From Special Collections/University Archives: Bucknell Junior College

Before Wilkes College, now Wilkes University, in Wilkes-Barre, PA had become the Colonels, they were the Bucknell Bison. In early March of 1930, Bucknell was approached by school principals and community leaders in the Wyoming Valley area to establish a junior college in Wilkes-Barre. The Wyoming Valley was the only area of its size in Pennsylvania without a local college. During the Great Depression, many students yearned for an education beyond high school, but were unable to attend college locally. Bucknell agreed with the proposal and provided the charter, endowment, equipment, faculty, and administration staff to create the Bucknell University Junior College. In September of 1933, Bucknell University Junior College opened its doors with a class of 193 students and the mission, “to give students within commuting distance an opportunity to complete the first two years of a college course while living at home.”

In its first four years, 140 students from Bucknell University Junior College entered over 35 different four year colleges after graduation. The lower cost of completing their first two years of a college education allowed the students to find adequate financial support to complete a four-year undergraduate’s degree. Bucknell Junior College offered the same educational opportunities that Bucknell University offered its students in Lewisburg. Initially, there was no cost to the citizens of the Wyoming Valley region to support Bucknell Junior College, but as the program extended its programs and enrollment, the college began fundraising efforts to sustain its future, hoping to raise $25-30,000 locally. Substantial local donations were offered by three community members: Admiral and Mrs. Harold R. Stark and Mrs. John N. Conyngham, who gifted their two beautiful homes on South River Street in response to the need for more student housing.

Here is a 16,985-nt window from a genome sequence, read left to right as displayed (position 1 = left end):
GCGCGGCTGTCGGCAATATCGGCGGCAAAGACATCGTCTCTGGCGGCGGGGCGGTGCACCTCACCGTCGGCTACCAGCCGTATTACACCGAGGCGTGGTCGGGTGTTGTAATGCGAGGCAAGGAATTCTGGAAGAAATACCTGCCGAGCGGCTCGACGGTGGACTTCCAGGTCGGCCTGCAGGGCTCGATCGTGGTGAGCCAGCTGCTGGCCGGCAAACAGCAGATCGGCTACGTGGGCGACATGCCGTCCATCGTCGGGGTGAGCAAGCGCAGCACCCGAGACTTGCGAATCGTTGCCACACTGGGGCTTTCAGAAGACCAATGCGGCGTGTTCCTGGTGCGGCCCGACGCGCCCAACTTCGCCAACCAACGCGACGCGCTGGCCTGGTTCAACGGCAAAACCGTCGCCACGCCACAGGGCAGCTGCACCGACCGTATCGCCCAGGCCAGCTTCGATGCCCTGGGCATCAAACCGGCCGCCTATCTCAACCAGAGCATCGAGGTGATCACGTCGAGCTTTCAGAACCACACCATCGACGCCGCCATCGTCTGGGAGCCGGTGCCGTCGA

Once the proper funds and resources were obtained, Bucknell hoped that local citizens of Wilkes-Barre would assume full responsibility for further development of the Junior College. To establish Bucknell University Junior College as college independent from Bucknell, the Pennsylvania State Government required $500,000 to charter it as an institution. The Wyoming Valley community began fundraising in the early 1940’s, knowing that after the end of World War II, a four year college in their community would be necessary as veterans sought education under the G.I. Bill. On June 4th, 1947, a charter establishing Wilkes College, now Wilkes University, was officially granted by the Pennsylvania State Government making it an independent, four-year college.

On June 26th, 1947 (Wilkes College Charter Day), the President of Bucknell University, Herbert L. Spencer, transferred to the Wilkes College Board of Trustees nearly $1,000,000 in assets to assist the college’s establishment as an independent institution. Arnaud C. Marts, who served as Bucknell’s president prior to President Spencer, spoke with these words at the event, “May Wilkes College ever inspire and teach its sons and daughters to live like the children of God, in a brotherhood of intelligent, unselfish men and woman of all lands. Farewell to Bucknell Junior College of yesterday! Hail to Wilkes College of today and tomorrow!”

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